Arriving at MotoQuest around noon the staff were really helpful in setting up the bikes with us and giving a rundown of everything. We were surprised to find that the BMW F850 GS Rallye's slated for our ride were brand new with only 4 miles on the ODO! We have never owned a BMW motorcycle to this point so this would be a great introduction to BMW Motorrad. I was able to leave the panniers behind as I didn't need them with my Velomacchi holding all my gear and I like the slimmer profile. 

Brand new BMW for the win!

All loaded up and ready to leave.

We left Long Beach and headed up Highway 1 north taking in the beauty of the So Cal coastline on our way to a friends ranch in Templeton. The ranch is beautiful and the stop came in perfect time for a break from riding. Unfortunately we couldn't spend as much time there as we would've liked since we still had quite a few miles left to ride.

Iron horses at the ranch.

Catching up at the ranch

After leaving the ranch it was a mad dash to our friends place in Gilroy for dinner and rest. We made just as the sunlight was fading into the distance and the temperature was starting to drop. The next morning our host hooked us up with breakfast burritos and led us on an awesome ride from Gilroy to San Francisco.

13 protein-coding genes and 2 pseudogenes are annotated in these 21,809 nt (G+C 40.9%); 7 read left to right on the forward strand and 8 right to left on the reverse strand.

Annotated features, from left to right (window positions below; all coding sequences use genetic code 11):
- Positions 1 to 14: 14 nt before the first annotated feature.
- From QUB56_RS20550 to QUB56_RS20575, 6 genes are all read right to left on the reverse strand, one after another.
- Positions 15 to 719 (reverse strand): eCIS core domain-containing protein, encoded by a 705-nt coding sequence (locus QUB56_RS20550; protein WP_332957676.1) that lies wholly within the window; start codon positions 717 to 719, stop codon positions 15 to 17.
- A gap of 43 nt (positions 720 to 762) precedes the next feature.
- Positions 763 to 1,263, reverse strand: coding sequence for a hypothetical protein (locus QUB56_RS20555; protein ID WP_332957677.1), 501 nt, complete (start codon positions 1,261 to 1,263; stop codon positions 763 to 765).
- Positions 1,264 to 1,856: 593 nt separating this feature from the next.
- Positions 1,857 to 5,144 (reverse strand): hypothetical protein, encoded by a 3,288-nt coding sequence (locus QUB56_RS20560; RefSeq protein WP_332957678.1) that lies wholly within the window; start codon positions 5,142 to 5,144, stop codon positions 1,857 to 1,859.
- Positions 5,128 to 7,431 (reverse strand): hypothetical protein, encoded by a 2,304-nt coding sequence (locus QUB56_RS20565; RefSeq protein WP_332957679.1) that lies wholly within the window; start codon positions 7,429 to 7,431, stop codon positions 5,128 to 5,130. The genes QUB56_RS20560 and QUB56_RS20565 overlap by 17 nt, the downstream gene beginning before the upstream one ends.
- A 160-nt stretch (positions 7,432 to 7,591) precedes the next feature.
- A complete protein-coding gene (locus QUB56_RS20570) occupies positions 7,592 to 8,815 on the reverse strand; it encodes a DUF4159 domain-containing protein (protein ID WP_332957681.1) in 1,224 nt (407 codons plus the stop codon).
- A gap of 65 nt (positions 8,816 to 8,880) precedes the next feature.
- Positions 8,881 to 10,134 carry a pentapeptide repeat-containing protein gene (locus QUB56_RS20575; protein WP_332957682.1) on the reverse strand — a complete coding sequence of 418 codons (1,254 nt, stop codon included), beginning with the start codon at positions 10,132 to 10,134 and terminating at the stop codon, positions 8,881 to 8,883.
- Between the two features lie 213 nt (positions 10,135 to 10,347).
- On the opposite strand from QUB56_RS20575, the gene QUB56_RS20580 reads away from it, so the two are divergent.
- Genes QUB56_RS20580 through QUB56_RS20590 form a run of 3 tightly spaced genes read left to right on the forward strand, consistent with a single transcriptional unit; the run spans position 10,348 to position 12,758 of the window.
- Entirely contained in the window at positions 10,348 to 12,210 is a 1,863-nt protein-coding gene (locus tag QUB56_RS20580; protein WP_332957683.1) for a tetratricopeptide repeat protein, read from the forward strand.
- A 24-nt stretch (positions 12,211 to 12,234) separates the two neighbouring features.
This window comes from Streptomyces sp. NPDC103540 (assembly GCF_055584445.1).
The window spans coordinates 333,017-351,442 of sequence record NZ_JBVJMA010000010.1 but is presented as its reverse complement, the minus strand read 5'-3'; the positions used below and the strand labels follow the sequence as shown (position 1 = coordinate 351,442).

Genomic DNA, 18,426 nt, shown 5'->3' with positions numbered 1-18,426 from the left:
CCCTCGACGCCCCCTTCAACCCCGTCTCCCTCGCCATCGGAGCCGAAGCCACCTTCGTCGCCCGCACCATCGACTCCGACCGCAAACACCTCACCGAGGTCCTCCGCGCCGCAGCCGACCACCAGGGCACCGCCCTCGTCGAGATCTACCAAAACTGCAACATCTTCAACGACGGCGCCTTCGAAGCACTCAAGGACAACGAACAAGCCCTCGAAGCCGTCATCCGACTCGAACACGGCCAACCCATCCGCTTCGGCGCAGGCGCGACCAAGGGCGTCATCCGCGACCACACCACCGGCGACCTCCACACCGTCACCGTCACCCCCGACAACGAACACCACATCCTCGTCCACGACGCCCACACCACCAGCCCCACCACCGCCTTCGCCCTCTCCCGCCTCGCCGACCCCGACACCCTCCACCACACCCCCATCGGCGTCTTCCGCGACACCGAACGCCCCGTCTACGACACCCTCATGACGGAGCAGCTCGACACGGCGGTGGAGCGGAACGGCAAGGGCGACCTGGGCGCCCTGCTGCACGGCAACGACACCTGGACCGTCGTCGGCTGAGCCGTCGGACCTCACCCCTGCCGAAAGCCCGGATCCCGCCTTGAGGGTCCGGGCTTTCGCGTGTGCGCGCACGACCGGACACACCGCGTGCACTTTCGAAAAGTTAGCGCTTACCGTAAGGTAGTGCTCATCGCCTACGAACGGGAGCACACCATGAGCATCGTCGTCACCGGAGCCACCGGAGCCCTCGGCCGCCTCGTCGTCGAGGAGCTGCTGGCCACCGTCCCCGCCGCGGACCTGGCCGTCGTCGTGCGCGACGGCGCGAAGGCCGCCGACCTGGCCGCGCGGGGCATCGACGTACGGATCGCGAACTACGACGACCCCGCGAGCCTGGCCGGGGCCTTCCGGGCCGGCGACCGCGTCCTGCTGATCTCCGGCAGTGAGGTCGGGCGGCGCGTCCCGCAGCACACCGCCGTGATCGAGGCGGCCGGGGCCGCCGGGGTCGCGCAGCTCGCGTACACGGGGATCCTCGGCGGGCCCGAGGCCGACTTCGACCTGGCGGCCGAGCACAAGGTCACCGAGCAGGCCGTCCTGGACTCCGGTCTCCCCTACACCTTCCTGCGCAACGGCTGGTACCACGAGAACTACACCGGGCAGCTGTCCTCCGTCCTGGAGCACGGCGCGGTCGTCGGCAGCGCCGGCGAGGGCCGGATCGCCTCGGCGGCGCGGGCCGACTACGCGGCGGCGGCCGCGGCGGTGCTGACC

Donut stop in Half Moon Bay

Three Amigos riding for the day

We made a quick stop at Cycle Gear in San Francisco to buy a couple cramp busters, as the BMW's lacked cruise control, before continuing north up the coast. The ride from San Francisco up the coast has some of the most scenic and great riding roads in America and we enjoyed every bit of it!